A study demonstrating pharmacological rescue of a key tumor suppressor may lead to new therapeutic strategies for human cancer and significantly broaden the types of tumors that respond to targeted therapy, including those that have been resistant to current treatments. The research, published in the Nov. 16 issue of the journal Cancer Cell, focuses on cancers exhibiting inhibition of p53, a protein that is critical for initiating cell death pathways in abnormal cells.
It is common for cancer cells to find some way to disarm p53, also known as "guardian of the genome" due to its action in preventing defective cells from dividing. "The critical importance of the protective function of p53 is underscored by the diversity of molecular strategies employed by cancer cells to subvert p53 activity, such as overexpression of antagonistic proteins like HDM2 and HDMX," explains senior study author Dr. Loren D. Walensky from Harvard Medical School. "Restoration of p53 activity remains an important goal in the quest for more effective cancer therapeutics."
Previous work demonstrated that selective inhibition of HDM2 restored p53 function in cancer cells. However, these results were often compromised by expression of HDMX. In an earlier study, Dr. Walensky and colleagues described the generation of "stapled" peptides designed to resemble the section of p53 that interacts with HDM2. When biochemical and structural studies revealed that HDM2 and HDMX engage the same region of p53, the researchers examined whether the most effective engineered HDM2 inhibitor (SAH-p53-8) could also interfere with HDMX and how this interaction might influence the p53 activity.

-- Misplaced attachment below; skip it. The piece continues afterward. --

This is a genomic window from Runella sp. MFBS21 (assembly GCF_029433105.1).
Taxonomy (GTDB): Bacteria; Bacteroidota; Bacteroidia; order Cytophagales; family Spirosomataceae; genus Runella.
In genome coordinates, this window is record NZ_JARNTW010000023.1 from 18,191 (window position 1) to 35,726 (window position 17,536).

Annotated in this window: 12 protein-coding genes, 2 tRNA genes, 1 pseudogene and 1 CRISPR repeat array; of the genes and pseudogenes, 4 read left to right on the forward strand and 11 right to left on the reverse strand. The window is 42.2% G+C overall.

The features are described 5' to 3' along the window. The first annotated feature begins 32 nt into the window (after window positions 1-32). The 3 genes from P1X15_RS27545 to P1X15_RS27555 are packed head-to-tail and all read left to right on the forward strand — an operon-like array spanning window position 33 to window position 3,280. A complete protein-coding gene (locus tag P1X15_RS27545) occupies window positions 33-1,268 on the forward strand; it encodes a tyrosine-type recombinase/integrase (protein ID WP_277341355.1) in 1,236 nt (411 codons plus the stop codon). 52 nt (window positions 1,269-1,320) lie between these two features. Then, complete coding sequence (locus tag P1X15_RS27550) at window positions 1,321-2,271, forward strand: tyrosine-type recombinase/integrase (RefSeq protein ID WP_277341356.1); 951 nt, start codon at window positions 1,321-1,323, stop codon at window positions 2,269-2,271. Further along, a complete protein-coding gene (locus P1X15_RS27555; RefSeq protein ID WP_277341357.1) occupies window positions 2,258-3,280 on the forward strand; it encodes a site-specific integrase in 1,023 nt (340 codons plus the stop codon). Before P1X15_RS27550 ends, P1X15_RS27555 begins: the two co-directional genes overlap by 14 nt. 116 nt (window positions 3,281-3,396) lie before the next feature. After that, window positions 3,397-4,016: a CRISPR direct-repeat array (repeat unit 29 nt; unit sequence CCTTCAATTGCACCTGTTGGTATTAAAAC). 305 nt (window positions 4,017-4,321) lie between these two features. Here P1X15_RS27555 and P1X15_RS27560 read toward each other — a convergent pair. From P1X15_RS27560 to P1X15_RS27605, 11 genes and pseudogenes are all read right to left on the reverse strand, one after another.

The SAH-p53-8 compound was even more effective at targeting HDMX and effectively blocked formation of the inhibitory p53-HDMX complex, thereby restoring the p53 pathway and reducing tumor cell viability. Importantly, when SAH-p53-8 was delivered intravenously to mice with HDMX-expressing cancer, p53 activity was increased and tumor growth was suppressed.
"We found that targeting HDMX overcame HDMX-mediated p53 suppression and resistance to selective HDM2 inhibition, while dual targeting of HDM2 and HDMX maximized therapeutic reactivation of the p53 tumor suppressor pathway in cancers that express both protein antagonists and retain functional p53," concludes Dr. Walensky. "Importantly, monitoring cellular levels of p53-HDMX complex may be useful for predicting cancer cell susceptibility to HDMX inhibition and determining the efficacy of HDM2 inhibitor-mediated p53 restoration, which forms the basis for enhancing the therapeutic impact of dual HDM2/HDMX targeting in resistant cancers."
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